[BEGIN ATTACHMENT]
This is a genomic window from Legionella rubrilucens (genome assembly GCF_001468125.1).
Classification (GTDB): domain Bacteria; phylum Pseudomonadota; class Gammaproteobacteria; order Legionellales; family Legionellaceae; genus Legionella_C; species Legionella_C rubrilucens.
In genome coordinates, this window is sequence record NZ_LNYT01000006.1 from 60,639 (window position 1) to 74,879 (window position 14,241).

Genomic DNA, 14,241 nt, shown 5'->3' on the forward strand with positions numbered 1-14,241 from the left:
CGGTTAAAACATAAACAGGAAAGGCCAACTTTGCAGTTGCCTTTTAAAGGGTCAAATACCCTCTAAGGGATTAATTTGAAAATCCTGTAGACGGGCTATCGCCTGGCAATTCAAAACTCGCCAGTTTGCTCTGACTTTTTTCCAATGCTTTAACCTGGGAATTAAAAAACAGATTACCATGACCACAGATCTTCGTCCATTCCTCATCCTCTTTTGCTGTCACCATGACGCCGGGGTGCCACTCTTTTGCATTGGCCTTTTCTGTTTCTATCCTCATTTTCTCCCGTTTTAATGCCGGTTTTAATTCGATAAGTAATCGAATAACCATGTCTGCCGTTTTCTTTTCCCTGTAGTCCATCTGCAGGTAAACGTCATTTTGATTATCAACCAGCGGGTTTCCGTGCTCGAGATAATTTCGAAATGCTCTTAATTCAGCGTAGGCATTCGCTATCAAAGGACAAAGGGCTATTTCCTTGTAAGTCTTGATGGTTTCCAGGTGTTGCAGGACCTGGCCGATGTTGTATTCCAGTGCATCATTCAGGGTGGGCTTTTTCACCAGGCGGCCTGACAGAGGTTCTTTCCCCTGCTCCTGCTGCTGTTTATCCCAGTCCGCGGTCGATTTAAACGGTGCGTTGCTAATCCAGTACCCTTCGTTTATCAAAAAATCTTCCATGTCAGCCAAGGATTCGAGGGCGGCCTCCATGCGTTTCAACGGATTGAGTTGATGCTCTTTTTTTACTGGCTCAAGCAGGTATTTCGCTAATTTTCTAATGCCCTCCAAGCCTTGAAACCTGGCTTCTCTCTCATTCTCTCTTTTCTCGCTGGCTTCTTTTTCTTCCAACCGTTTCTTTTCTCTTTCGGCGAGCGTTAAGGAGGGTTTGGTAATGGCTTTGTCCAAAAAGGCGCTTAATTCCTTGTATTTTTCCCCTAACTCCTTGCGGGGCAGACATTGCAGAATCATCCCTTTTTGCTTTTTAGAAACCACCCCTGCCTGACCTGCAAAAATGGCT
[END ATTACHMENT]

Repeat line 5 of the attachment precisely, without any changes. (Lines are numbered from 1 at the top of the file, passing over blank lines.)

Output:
CGGTTAAAACATAAACAGGAAAGGCCAACTTTGCAGTTGCCTTTTAAAGGGTCAAATACCCTCTAAGGGATTAATTTGAAAATCCTGTAGACGGGCTATCGCCTGGCAATTCAAAACTCGCCAGTTTGCTCTGACTTTTTTCCAATGCTTTAACCTGGGAATTAAAAAACAGATTACCATGACCACAGATCTTCGTCCATTCCTCATCCTCTTTTGCTGTCACCATGACGCCGGGGTGCCACTCTTTTGCATTGGCCTTTTCTGTTTCTATCCTCATTTTCTCCCGTTTTAATGCCGGTTTTAATTCGATAAGTAATCGAATAACCATGTCTGCCGTTTTCTTTTCCCTGTAGTCCATCTGCAGGTAAACGTCATTTTGATTATCAACCAGCGGGTTTCCGTGCTCGAGATAATTTCGAAATGCTCTTAATTCAGCGTAGGCATTCGCTATCAAAGGACAAAGGGCTATTTCCTTGTAAGTCTTGATGGTTTCCAGGTGTTGCAGGACCTGGCCGATGTTGTATTCCAGTGCATCATTCAGGGTGGGCTTTTTCACCAGGCGGCCTGACAGAGGTTCTTTCCCCTGCTCCTGCTGCTGTTTATCCCAGTCCGCGGTCGATTTAAACGGTGCGTTGCTAATCCAGTACCCTTCGTTTATCAAAAAATCTTCCATGTCAGCCAAGGATTCGAGGGCGGCCTCCATGCGTTTCAACGGATTGAGTTGATGCTCTTTTTTTACTGGCTCAAGCAGGTATTTCGCTAATTTTCTAATGCCCTCCAAGCCTTGAAACCTGGCTTCTCTCTCATTCTCTCTTTTCTCGCTGGCTTCTTTTTCTTCCAACCGTTTCTTTTCTCTTTCGGCGAGCGTTAAGGAGGGTTTGGTAATGGCTTTGTCCAAAAAGGCGCTTAATTCCTTGTATTTTTCCCCTAACTCCTTGCGGGGCAGACATTGCAGAATCATCCCTTTTTGCTTTTTAGAAACCACCCCTGCCTGACCTGCAAAAATGGCT